Ahrens: When you use whole notes, those words have to be huge words, huge ideas! I thought, “What am I going to do?” I came up with “home, love, family.”

Flaherty: We cheated on the last one, using two notes for family. “Home, love, faaaa-mily”—that became the central musical motif that actually illuminated what Anya’s entire search was for. In adapting it for the stage we were able to take that theme, in the very first scene with Mary Beth Peil and the Dowager and younger Anastasia, it’s seeded all through. It was sort of a lucky break; that larger thematic idea was something we could really build and use in the stage production.



Flaherty: We were at the Hit Factory recording studio, and we were laying down the first two songs: “Rumor in St. Petersburg” and “Once Upon a December.” They had heard that we finished this other song for Anya, and they were like, “Can you teach Liz Callaway [who provided Anya’s singing voice] this song?” It was about 1 AM.

Ahrens: And she just sang it. And they were like, “There it is! There it is!”

Flaherty: It was a song that everyone loved instantly. So they said, “Alright, let’s go. That’s going to be in our next recording session.” I didn’t have time to notate it properly, I just had a little lead sheet that was enough to teach Liz. It was Bill Brohn actually, the wonderful orchestrator, who did the orchestrations for that song in the movie. I didn’t even have time to notate it out for him. He turned on a tape recorder, and I just played it note for note and he transcribed it. We really went on a fast track; it was the total opposite of something that was labored over.

Ahrens: That session was at one o’clock in the morning or something, and everybody was exhausted, including Liz. She sang the song beautifully once through, and at the end she just held the note and held the note and held the note and at the end, she said, “I didn’t know where to cut off!”

Flaherty: She sounded so sorry! She said, “I couldn’t remember what number I was supposed to cut off,” and asked if she should do it again. I said, “I didn’t know you could do that!” It was thrilling! So that became part of the song all because of a long day of work and fatigue. That’s how the final note was born.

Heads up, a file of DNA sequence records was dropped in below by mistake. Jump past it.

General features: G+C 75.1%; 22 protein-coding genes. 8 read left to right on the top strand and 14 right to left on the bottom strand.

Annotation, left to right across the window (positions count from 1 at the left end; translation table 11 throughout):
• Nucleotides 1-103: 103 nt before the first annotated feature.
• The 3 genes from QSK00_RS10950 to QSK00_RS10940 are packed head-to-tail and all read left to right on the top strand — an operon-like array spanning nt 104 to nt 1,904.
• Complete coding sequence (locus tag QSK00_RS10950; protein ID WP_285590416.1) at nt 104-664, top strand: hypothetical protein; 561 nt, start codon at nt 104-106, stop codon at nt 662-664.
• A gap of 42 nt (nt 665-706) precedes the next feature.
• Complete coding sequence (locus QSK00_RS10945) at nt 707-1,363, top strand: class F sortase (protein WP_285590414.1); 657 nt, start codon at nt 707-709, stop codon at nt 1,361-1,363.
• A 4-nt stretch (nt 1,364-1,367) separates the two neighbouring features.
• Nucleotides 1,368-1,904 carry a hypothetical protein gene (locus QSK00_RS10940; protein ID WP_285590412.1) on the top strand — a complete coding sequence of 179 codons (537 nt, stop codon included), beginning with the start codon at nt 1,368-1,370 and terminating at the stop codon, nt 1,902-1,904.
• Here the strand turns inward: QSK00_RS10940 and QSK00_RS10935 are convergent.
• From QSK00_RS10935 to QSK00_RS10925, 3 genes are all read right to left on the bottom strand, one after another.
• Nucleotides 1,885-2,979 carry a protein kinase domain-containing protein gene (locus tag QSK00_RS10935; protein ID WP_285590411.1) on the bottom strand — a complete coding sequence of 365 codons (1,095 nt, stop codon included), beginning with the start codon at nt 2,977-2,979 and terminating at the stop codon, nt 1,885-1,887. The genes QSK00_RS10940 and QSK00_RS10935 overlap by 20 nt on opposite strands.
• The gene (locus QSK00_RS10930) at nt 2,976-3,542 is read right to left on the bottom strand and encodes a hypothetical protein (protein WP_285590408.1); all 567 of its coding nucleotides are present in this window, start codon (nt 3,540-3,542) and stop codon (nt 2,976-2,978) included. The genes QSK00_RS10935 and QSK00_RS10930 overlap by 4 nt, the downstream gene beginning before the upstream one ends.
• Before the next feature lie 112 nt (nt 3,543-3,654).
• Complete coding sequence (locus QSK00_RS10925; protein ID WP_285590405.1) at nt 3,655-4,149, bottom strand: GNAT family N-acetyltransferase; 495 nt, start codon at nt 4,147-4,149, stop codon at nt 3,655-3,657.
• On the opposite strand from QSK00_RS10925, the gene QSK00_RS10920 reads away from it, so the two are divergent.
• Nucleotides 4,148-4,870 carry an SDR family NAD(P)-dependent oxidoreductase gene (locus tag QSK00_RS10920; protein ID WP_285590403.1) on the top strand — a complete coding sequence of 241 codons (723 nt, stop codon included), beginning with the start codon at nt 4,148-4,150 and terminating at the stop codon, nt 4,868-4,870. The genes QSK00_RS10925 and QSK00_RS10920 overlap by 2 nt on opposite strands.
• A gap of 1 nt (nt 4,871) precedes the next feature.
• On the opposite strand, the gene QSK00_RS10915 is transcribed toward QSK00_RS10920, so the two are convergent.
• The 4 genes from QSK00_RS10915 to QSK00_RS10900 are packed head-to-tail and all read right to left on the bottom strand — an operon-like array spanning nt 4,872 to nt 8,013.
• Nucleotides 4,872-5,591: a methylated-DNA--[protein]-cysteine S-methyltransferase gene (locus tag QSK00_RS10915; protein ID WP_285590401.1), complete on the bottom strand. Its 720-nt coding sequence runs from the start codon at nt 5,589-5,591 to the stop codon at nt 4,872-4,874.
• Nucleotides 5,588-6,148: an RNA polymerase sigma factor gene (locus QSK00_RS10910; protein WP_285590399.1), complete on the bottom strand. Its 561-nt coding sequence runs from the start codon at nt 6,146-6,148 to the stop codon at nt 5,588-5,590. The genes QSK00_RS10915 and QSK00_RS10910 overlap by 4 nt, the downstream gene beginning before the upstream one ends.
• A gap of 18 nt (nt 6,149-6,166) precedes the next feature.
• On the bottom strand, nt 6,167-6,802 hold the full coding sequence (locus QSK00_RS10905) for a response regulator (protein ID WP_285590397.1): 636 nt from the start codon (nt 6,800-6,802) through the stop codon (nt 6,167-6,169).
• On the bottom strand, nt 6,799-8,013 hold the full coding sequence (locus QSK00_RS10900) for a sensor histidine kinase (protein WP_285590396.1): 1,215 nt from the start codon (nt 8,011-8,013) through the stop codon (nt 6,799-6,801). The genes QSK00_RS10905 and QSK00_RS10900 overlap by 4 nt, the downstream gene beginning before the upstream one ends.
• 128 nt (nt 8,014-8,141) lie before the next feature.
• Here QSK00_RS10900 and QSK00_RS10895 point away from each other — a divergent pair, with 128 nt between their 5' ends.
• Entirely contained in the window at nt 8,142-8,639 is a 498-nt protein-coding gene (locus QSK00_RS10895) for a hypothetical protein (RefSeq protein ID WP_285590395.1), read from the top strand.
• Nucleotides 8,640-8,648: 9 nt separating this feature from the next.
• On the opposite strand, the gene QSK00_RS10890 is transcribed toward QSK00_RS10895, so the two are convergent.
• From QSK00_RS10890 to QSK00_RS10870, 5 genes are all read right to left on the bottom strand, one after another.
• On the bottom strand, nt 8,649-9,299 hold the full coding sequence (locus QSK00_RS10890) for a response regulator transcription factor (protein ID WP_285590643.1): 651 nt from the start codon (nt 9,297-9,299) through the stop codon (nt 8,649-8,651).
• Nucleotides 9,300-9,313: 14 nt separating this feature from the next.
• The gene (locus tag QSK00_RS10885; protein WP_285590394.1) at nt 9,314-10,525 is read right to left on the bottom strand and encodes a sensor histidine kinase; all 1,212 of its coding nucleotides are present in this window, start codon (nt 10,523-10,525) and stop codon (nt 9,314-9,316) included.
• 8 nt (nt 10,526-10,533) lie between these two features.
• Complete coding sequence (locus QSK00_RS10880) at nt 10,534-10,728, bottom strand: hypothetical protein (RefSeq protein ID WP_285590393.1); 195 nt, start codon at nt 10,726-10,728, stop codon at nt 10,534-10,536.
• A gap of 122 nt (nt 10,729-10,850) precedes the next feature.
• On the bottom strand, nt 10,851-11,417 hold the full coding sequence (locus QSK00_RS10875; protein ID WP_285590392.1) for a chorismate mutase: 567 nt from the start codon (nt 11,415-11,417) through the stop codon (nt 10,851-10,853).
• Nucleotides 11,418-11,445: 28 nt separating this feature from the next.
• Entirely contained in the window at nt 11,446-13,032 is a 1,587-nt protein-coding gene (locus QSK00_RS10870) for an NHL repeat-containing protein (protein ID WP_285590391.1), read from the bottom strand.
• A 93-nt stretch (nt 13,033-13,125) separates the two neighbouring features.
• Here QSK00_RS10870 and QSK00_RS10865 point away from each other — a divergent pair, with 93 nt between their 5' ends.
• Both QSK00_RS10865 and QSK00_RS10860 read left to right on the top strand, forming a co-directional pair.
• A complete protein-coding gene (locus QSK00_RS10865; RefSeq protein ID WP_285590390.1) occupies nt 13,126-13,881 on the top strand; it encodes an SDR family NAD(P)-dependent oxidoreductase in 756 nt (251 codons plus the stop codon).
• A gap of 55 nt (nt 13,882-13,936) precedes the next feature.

Ahrens: Honestly, I didn’t know the impact the song had on people, or would have on people. I knew it got nominated for an Oscar—we walked the red carpet—we knew that it was liked, but we never… I didn't know the impact the song had until we got to Broadway, where you can see a live audience. The first preview, the little sparkly notes of the intro happen, and the whole audience started going, “Ooooh!” and hugging.

Ahrens: Honestly, the word is humbling. You don’t realize where your work is going to end up, or how it’s going to affect people. The first out-of-town preview in Hartford, young women came in dressed up in costumes as Anastasia, wearing tiarras, red wigs, and blue dresses with yellow sashes. I thought it was just beautiful. I was thrilled by it because they loved it so much. I actually got up the courage to ask a few of them how they liked the show because you are taking something that is beloved—we started to realize—and we made it something else. It's different. It's not what they expected.


Ahrens: With its new placement in the musical, “Journey to the Past” became more of an “I want” song because the whole first act is her desperation to find out who she is, and at this moment it's like, “Now I’m on the brink of it. Now, it’s beginning. What I wanted is coming true, and I’m almost there.” It’s changed function a little bit from the movie to the stage show. We were really excited about the new placement of the song in the Broadway show because we felt that was a moment that needed to be earned. In the film, Anya is singing that song right out of the gate.

Ahrens: It’s a perfect end to the first act, and we knew that we wanted to put “Journey To The Past” there.


Flaherty: There is a bit of fun trivia about that scene [in the movie]. They [initially] brought in a different screenwriter to do a polish on that scene that would hopefully give us ideas for the song. That writer is the great Carrie Fisher; uncredited.

Ahrens: She punched up the emotional, romantic moments. They had a number of different writers. One would write comedy, one would write the action sequences, one would punch it up for spoken scenes, and another one, Carrie, just sort of wrote the stream of consciousness of this romantic stuff. It was very interesting. We never got to meet her.